You can be surprised, or you can be prepared.


Bad or poorly informed decisions require a herculean effort to undo.  This story, from the Standard Examiner, about a 16 year old who was committed to the Utah State Prison is a prime example of why it is infinitely better to be prepared than to be surprised.

Cooper offers a powerful example of the risk associated with assuming that decisions will be predicated on all available information or that a specific outcome is more likely than others.

There are no guarantees of course, but there are certainly steps that can be taken to influence that outcome.  We are not passive participants in life, but if you select a passive approach to sentencing the possibility of surprise increases exponentially.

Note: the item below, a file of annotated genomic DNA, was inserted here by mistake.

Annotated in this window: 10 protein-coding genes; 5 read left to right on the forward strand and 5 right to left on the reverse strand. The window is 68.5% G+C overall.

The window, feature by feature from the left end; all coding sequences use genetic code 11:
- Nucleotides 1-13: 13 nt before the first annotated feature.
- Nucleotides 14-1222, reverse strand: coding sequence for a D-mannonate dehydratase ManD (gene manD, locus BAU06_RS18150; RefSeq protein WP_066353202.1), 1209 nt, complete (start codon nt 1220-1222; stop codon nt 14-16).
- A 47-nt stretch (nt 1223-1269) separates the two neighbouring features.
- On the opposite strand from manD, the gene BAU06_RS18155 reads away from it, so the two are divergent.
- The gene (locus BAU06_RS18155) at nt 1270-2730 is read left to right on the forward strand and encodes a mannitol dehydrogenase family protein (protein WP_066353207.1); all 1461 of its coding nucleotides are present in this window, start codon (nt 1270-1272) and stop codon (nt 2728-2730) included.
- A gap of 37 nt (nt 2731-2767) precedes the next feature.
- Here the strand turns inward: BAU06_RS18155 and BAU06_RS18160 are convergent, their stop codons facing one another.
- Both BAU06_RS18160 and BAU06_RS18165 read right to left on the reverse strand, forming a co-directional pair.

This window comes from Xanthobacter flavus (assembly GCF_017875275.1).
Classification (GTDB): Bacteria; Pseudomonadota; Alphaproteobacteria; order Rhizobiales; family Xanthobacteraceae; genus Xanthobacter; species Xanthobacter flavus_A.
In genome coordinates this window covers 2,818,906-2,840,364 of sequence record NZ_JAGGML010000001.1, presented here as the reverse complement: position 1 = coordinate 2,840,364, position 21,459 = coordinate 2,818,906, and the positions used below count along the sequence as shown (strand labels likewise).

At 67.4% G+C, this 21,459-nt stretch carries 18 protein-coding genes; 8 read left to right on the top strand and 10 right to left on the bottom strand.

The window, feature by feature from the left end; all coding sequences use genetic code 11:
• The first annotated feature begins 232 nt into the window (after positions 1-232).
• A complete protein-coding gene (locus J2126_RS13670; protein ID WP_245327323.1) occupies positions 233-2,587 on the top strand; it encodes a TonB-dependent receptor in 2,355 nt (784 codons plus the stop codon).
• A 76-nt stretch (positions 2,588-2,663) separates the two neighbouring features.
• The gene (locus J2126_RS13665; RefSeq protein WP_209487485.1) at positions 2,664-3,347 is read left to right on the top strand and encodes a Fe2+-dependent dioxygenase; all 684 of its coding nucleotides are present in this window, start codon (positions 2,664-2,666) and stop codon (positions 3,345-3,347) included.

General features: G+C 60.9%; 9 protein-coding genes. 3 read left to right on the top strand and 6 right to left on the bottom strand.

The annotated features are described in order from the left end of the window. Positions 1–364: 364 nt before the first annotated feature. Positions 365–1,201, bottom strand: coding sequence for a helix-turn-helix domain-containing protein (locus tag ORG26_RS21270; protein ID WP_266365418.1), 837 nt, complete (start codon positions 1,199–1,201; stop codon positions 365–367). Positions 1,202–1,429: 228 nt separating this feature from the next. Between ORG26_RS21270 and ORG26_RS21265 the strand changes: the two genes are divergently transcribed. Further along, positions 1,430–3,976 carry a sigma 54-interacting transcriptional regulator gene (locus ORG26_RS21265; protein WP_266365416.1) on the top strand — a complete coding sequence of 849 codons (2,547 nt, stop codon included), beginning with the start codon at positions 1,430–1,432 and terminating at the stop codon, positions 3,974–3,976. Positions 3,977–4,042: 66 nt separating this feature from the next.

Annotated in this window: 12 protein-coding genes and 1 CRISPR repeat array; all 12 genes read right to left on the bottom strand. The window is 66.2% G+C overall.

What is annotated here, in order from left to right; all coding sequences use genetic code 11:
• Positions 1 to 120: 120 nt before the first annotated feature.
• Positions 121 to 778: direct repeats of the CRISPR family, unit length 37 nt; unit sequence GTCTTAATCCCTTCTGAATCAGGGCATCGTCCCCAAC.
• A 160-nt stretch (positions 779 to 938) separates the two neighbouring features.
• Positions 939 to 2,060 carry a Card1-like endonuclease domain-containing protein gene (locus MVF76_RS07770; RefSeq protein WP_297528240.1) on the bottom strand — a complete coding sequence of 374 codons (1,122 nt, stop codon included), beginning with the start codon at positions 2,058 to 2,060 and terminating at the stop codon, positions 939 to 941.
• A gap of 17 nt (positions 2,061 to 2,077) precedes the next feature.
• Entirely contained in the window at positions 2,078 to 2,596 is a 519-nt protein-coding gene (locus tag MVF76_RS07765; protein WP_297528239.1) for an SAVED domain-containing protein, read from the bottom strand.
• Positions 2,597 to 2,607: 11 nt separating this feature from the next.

In my experience, active participation in the decision-making process does guarantee the best possibly outcome.  Although it may not be the outcome you want, at least you know that you did everything possible and there are no regrets.  In Cooper’s case, there are certainly regrets.

“Cooper’s father maintains the family felt so assured the sentence would contain no more than a few months in jail that they didn’t prepare as well for the case as they could have. His only consolation is that he’s been assured his son is being housed with non-violent offenders.”

There is no excuse for failing to prepare for life altering decisions, especially when those decisions will be made by someone else.  At a minimum, you should take active steps to insure the decision-maker has all the necessary information and that it is accurate.  That is what we do and our services have never been more affordable than they are today.

Give us a call and be prepared instead of being surprised when sentence is imposed.

2014 choices matter